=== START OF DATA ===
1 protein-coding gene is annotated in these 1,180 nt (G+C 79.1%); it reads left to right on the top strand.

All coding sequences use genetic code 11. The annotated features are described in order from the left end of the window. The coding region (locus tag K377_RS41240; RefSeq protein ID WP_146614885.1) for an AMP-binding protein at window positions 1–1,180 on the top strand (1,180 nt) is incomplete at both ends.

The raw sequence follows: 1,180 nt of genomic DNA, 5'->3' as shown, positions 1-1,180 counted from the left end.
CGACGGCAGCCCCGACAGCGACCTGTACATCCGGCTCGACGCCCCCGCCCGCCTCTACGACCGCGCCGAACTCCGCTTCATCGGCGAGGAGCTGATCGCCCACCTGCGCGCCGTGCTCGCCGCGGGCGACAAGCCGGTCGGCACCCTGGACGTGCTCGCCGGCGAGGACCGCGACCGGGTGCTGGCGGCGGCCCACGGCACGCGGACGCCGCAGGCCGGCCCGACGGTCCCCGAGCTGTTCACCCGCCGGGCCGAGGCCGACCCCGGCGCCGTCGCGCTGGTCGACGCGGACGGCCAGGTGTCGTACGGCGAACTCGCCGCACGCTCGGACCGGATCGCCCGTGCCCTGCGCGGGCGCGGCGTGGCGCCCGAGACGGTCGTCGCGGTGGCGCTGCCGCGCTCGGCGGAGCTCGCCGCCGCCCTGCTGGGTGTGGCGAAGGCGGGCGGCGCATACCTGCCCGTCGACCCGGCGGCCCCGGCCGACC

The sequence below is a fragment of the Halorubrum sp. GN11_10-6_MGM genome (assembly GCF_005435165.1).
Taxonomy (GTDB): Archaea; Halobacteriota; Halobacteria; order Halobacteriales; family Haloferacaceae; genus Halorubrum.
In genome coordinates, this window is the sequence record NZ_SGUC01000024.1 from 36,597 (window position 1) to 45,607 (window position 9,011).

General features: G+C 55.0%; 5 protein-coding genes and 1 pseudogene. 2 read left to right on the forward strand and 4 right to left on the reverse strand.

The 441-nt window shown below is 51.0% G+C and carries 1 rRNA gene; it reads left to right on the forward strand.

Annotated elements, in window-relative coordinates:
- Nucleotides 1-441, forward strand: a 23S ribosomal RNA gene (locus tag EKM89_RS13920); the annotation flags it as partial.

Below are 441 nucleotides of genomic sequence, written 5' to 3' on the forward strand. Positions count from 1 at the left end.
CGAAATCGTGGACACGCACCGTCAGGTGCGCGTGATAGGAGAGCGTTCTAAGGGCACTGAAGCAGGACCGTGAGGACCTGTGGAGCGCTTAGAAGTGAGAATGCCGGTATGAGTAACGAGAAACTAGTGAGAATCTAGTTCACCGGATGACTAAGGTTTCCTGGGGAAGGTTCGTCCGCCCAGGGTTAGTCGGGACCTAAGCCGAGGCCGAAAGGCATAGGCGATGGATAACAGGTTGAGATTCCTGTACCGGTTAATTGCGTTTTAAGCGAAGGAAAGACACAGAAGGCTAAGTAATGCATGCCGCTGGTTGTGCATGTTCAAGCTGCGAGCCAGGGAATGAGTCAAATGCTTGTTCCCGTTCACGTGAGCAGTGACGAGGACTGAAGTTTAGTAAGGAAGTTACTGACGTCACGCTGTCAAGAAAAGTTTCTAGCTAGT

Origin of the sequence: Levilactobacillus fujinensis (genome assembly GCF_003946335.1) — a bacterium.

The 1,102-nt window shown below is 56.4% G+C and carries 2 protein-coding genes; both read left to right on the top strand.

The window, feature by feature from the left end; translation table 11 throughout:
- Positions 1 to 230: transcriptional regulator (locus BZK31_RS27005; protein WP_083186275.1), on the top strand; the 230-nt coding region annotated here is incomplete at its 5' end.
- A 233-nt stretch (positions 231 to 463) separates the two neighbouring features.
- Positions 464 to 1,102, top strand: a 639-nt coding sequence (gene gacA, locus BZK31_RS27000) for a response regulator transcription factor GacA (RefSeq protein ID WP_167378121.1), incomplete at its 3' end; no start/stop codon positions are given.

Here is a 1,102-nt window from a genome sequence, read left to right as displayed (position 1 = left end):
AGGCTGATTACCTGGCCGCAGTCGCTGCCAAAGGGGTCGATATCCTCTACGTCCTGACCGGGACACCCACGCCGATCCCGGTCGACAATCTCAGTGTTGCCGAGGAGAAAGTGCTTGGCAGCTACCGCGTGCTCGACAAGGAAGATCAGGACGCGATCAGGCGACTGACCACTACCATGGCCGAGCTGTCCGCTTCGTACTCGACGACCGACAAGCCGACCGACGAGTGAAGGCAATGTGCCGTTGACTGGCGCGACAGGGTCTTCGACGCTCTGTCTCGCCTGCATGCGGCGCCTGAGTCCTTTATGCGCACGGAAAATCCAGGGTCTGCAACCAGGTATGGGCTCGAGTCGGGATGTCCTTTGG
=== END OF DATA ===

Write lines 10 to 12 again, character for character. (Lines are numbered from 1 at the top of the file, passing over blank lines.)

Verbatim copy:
Annotated elements, in window-relative coordinates:
- Nucleotides 1-441, forward strand: a 23S ribosomal RNA gene (locus tag EKM89_RS13920); the annotation flags it as partial.

Below are 441 nucleotides of genomic sequence, written 5' to 3' on the forward strand. Positions count from 1 at the left end.